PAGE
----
The company announced on 29 November that it was standing down from the planned launch from its New Zealand site to conduct further tests on ground systems.
“We'll update with a new target launch date soon. The window remains open until 12 December,” the company tweeted.
The latest news is that this won’t be before Friday.
This launch of an Electron rocket will be Rocket Lab’s 10th in two years – hence the title Running Out of Fingers. The company has given all its launches quirky names.
“Reaching our 10th flight within only two years of commercial operations is an incredible achievement,” Rocket Lab founder and chief executive Peter Beck said last month.
“Thanks to the continued dedication and passion of the teams at Rocket Lab, responsive and frequent access to space is the new normal for small satellites.
“As we move beyond once-a-month missions towards our goal of weekly launches, recovering and reusing Electron could play a significant role in increasing launch frequency.”
Launch number 10 will be a demonstration of the key technology Rocket Lab is planning to use on future launches to recover rocket first stages so that they can be reused.
It includes new hardware and sensors to inform future recovery efforts.
“As part of a first stage block upgrade, Electron’s booster will include guidance and navigation hardware, including S-band telemetry and onboard flight computer systems to gather data during the first stage’s atmospheric re-entry,” Rocket Lab said.
“The stage is also equipped with a reaction control system to orient the booster during its re-entry descent.”
This mission will be a rideshare with satellites from six different companies aboard, demonstrating the diversity of the Space 2.0 ecosystem. The paying passengers are:
ATL-1: A payload from Advanced Technology of Laser from Hungary, designed to conduct a range of experiments including a new thermal isolation material in space.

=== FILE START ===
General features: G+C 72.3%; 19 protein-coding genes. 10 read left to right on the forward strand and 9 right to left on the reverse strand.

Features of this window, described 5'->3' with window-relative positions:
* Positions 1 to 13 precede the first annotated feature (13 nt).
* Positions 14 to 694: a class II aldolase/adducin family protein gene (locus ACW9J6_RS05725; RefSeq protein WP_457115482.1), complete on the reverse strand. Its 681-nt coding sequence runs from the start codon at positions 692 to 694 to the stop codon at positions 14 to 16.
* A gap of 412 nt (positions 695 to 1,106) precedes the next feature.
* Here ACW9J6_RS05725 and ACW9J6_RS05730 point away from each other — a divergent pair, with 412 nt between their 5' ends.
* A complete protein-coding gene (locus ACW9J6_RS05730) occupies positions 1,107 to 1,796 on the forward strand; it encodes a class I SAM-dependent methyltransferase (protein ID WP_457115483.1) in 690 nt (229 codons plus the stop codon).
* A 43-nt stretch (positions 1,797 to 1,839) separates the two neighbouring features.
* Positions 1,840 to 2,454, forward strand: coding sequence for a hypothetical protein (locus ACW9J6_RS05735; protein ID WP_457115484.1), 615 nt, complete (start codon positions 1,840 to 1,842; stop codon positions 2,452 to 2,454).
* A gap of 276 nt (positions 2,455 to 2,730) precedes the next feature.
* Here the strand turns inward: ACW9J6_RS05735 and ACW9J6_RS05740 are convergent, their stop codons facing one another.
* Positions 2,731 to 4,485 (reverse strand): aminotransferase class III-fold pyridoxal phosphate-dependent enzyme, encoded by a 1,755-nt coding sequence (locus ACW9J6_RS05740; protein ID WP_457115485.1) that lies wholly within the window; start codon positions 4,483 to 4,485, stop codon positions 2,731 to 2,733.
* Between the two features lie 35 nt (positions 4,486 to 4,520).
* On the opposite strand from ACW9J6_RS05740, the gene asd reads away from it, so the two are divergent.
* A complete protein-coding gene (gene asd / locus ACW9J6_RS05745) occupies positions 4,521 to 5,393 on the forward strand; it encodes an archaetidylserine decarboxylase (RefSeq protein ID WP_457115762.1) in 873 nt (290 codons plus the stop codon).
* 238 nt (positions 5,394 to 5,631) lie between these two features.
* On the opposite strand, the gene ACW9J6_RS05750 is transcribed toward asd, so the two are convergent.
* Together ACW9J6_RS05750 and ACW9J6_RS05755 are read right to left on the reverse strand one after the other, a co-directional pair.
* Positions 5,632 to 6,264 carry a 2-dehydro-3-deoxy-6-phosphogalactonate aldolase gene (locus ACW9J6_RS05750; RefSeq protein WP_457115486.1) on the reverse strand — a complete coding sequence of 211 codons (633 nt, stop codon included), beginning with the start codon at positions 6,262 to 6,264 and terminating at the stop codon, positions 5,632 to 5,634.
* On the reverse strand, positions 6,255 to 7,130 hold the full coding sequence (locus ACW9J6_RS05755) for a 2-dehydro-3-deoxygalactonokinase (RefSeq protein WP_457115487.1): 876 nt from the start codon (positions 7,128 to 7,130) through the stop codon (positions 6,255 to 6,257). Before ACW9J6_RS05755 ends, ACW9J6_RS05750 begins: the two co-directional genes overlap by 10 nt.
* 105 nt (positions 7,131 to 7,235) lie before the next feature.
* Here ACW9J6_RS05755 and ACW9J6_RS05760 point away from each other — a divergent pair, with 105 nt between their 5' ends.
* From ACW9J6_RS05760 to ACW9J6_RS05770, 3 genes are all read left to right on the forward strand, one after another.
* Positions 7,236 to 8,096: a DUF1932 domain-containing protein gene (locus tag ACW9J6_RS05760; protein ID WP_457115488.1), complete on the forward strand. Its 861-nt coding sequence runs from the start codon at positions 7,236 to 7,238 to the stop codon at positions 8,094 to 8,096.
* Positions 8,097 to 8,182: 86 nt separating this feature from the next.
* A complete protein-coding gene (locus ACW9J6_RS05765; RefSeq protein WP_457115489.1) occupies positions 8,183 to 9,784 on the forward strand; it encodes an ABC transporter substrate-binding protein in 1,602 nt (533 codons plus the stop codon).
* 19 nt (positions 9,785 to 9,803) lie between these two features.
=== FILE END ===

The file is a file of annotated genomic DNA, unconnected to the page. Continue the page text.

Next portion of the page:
Fossasat-1: This is a palm of a hand-sized picosatellite developed by Spanish non-profit Fossa Systems, using low power RF to provide IOT connectivity.
NOOR 1A and NOOR 1B: These satellites from Stara Space will demonstrate in-orbit intersatellite link technology and also communicate with ground stations on Earth. These are technologies required for real-time global communications constellations in space.
SMOG-P: This is a novel spectrum monitoring payload built by students at the Budapest University of Technology and Economics in Hungary. SMOG-P features a spectrum analyser to measure man-made electromagnetic pollution from space.
TRSI Sat: ACME AtronOmatic is a US-Germany based software application development company that provides flight tracking services to the aviation sector and to mobile applications such as MyRadar, a weather radar application for mobile devices.
ALE-2: Tokyo-based ALE Co's ALE-2 satellite aims to create man-made shooting stars by simulating re-entering meteor particles. The satellite includes multiple redundant attitude sensors and controllers, as well as a propulsion system for manoeuvring.
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